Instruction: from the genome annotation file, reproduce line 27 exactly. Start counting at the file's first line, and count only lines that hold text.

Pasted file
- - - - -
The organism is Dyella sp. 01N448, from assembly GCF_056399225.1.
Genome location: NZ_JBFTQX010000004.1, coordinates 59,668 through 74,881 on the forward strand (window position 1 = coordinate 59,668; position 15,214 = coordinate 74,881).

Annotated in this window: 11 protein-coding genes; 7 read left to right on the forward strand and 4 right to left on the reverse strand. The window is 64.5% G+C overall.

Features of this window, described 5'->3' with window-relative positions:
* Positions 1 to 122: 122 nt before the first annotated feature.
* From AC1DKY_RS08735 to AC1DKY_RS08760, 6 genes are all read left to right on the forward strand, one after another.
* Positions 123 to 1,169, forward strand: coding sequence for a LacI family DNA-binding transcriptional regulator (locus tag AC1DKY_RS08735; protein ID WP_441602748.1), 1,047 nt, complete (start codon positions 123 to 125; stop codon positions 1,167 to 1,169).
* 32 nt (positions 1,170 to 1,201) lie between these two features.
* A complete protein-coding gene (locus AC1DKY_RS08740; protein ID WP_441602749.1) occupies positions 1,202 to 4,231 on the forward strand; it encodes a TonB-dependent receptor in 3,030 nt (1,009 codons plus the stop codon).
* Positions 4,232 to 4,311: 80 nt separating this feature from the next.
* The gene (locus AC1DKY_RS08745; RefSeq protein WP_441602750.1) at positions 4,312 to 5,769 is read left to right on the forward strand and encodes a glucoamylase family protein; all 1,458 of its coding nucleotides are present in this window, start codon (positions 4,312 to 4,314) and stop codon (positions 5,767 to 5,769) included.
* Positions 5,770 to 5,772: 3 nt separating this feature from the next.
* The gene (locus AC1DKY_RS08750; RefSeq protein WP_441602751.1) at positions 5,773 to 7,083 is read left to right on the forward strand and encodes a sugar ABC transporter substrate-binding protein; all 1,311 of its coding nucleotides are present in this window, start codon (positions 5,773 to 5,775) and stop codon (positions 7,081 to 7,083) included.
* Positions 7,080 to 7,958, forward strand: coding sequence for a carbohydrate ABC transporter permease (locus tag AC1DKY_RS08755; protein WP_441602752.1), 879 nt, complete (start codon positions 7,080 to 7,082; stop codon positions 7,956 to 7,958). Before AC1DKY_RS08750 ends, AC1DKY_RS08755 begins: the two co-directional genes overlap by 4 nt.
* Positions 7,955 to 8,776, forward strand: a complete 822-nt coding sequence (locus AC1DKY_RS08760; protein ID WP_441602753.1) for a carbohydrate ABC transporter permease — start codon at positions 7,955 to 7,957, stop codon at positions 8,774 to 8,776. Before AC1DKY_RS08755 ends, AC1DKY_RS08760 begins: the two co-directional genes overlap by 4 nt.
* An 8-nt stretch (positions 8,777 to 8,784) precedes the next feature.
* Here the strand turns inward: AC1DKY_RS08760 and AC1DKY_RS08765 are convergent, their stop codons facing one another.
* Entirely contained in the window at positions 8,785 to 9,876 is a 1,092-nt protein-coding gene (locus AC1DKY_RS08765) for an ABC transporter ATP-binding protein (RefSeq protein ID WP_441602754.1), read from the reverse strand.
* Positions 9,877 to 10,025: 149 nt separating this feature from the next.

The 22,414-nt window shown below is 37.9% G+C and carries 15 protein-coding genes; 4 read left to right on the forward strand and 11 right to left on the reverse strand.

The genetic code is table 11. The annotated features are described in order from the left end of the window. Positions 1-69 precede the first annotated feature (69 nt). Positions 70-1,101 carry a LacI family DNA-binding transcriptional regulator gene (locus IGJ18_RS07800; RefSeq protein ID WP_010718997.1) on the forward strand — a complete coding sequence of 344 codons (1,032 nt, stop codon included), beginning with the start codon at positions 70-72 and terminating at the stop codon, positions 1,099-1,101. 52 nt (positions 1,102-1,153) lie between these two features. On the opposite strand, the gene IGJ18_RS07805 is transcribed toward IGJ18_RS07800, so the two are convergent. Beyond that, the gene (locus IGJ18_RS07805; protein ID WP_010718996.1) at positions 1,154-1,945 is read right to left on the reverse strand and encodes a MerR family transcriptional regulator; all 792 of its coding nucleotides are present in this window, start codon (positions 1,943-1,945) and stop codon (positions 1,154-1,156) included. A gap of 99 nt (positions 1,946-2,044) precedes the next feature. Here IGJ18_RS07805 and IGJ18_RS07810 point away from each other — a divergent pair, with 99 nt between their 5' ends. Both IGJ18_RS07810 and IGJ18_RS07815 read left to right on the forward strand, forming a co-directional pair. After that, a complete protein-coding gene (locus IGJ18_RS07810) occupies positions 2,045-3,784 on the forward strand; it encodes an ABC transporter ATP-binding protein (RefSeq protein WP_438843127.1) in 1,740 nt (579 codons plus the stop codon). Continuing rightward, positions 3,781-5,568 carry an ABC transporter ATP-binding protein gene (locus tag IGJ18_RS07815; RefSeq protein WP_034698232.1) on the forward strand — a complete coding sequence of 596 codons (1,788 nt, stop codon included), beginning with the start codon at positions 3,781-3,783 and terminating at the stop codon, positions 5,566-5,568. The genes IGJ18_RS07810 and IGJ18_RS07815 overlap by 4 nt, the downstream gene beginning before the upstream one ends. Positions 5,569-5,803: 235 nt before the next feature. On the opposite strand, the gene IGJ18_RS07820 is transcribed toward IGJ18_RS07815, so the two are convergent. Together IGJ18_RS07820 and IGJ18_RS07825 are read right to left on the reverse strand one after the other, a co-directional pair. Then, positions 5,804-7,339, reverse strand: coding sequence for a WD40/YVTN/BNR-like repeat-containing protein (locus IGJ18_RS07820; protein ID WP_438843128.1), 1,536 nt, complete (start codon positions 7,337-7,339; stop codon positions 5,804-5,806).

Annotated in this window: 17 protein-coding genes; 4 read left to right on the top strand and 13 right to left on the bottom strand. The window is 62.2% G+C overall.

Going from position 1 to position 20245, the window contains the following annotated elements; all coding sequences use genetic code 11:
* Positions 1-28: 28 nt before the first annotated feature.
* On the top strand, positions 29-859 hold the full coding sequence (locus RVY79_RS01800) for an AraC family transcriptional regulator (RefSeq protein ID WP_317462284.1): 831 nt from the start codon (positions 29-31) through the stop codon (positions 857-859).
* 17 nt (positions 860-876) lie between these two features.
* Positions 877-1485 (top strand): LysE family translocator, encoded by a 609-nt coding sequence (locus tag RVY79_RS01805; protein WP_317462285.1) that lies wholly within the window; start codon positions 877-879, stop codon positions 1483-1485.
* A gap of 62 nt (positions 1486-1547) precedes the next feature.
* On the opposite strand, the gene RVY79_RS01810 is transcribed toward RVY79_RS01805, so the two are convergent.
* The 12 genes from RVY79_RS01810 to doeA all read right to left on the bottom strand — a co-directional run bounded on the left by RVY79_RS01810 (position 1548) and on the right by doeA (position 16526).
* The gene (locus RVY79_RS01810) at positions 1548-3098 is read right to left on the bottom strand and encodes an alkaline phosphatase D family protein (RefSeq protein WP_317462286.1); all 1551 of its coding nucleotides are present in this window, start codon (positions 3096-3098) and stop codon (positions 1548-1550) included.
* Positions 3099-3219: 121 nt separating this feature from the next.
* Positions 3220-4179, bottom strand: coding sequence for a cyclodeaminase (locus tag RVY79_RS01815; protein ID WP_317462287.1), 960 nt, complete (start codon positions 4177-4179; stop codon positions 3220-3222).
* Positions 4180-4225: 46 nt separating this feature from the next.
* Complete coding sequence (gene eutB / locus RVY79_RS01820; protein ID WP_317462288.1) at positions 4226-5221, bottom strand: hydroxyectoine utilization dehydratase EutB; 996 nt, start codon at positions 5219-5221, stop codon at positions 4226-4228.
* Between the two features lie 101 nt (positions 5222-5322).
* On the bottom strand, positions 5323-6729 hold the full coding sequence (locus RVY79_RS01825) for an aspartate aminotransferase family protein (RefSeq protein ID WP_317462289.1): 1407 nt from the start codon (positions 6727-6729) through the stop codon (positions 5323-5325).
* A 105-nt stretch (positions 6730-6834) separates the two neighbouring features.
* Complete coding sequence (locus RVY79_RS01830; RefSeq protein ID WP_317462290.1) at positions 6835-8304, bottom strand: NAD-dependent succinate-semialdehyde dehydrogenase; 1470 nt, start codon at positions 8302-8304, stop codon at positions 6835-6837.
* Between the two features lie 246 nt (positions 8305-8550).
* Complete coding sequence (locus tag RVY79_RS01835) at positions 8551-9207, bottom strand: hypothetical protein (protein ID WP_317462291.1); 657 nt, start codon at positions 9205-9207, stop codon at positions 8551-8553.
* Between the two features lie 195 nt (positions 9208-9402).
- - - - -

* Positions 877-1485 (top strand): LysE family translocator, encoded by a 609-nt coding sequence (locus tag RVY79_RS01805; protein WP_317462285.1) that lies wholly within the window; start codon positions 877-879, stop codon positions 1483-1485.